Friday, April 9, 2010

Hans Ostrom's "Emily Dickinson and Elvis Presley in Heaven"

I really wanted to do a food-related poem today (because I need to get better about this Foodie Friday thing), but my love for this poem won out. There's something wonderfully loopy and touching about the idea that Emily Dickinson and Elvis Presley striking up a friendship in heaven. Although it seems incongruous at first, this poem does a nice job convincing you that this couple makes a great deal of sense...

“Emily Dickinson and Elvis Presley in Heaven”

Hans Ostrom

They call each other E. Elvis picks
wildflowers near the river and brings
them to Emily. She explains half-rhymes to him.

In heaven Emily wears her hair long, sports
Levis and western blouses with rhinestones.
Elvis is lean again, wears baggy trousers

and T-shirts, a letterman's jacket from Tupelo High.
They take long walks and often hold hands.
She prefers they remain just friends. Forever.

Emily's poems now contain naugahyde, Cadillacs,
Electricity, jets, TV, Little Richard and Richard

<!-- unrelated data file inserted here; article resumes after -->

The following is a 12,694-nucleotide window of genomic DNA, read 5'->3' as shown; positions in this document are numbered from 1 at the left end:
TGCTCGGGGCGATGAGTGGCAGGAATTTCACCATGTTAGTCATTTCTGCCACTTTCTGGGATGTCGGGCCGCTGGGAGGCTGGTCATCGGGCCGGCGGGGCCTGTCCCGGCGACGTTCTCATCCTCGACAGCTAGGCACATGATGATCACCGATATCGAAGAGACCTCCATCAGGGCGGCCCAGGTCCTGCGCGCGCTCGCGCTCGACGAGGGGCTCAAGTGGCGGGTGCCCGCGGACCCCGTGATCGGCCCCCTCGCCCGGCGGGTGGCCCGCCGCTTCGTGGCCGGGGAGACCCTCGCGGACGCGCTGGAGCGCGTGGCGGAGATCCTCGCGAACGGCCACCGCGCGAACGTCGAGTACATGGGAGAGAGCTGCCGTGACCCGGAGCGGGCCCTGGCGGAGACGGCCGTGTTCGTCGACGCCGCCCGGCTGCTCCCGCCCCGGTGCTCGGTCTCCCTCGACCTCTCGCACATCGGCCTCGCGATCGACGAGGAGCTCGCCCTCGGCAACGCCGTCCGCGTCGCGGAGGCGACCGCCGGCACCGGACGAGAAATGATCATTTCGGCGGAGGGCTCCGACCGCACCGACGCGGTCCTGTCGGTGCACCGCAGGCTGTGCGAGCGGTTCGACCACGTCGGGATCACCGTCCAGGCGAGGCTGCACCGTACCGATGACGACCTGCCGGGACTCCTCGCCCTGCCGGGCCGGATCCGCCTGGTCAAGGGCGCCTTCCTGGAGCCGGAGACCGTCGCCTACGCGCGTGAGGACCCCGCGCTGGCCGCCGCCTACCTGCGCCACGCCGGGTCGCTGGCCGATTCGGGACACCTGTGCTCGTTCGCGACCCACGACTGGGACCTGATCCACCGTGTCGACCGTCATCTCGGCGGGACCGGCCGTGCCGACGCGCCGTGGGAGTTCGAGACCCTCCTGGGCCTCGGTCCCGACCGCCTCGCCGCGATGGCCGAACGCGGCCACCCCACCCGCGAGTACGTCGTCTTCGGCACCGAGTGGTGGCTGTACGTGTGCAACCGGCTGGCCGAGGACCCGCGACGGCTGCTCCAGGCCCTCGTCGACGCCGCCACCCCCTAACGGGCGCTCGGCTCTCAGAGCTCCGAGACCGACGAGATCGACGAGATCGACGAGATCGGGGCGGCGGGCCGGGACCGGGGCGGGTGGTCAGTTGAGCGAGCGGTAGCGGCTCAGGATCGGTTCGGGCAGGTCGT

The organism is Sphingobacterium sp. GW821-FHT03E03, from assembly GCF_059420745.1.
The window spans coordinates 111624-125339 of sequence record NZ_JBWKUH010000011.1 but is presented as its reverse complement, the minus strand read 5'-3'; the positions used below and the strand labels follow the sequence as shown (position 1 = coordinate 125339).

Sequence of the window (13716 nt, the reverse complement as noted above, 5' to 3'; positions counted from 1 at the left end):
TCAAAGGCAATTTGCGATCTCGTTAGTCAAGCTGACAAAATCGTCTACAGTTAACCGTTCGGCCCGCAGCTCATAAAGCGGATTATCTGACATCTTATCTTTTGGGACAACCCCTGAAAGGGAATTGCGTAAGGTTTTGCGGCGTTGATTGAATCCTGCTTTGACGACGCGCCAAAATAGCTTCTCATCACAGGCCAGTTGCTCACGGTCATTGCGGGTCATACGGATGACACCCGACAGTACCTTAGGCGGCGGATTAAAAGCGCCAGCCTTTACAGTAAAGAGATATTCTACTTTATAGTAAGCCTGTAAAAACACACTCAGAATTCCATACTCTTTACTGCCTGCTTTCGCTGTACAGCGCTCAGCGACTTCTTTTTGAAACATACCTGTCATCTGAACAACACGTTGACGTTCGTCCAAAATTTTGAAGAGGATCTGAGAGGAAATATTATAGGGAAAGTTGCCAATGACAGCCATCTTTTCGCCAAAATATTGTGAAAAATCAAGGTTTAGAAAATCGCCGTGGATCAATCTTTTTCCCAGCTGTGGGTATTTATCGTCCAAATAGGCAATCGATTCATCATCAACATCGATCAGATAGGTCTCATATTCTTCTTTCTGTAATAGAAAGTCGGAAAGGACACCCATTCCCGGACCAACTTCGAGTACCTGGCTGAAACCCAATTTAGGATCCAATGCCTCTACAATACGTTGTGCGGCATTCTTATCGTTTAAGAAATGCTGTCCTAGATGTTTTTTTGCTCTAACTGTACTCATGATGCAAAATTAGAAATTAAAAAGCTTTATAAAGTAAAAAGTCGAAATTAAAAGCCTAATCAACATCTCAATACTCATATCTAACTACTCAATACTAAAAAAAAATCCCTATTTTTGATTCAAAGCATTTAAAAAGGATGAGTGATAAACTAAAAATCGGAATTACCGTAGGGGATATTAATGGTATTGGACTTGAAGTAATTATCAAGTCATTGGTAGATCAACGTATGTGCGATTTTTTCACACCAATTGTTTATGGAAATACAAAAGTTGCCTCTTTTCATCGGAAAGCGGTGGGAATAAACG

Nixon. The rock-a-billy rhythm makes her smile.

Elvis likes himself with style. This afternoon
he will play guitar and sing "I Taste a Liquor
Never Brewed" to the tune of "Love Me Tender."

Emily will clap and harmonize. Alone
in their cabins later, they'll listen to the river
and nap. They will not think of Amherst

or Las Vegas. They know why God made them
roommates. It's because America
was their hometown. It's because

God is a thing
without feathers. It's because
God wears blue suede shoes.

There is so much to like about this poem. In addition to its playfulness (Emily only wants to be friends with Elvis) and its allusions to the works of both Emily and Elvis, I love how Ostrom skillfully makes the connection between Emily and Elvis seem not just plausible but natural. Although it might seem like a leap from the Belle of Amherst to the King of Rock and Roll, this poem shows that, besides being skilled artists and icons, they are both undeniably American in their own way. Consequently, God has made these two roommates, and they have forged a true friendship (and perhaps have found the companionship that eluded them on earth).

Besides reading this poem to yourself, be certain to check out the dramatization of it on YouTube, with the author reading the poem. It is beautifully done (sorry for not embedding it in the post - it was a tad too wide to fit).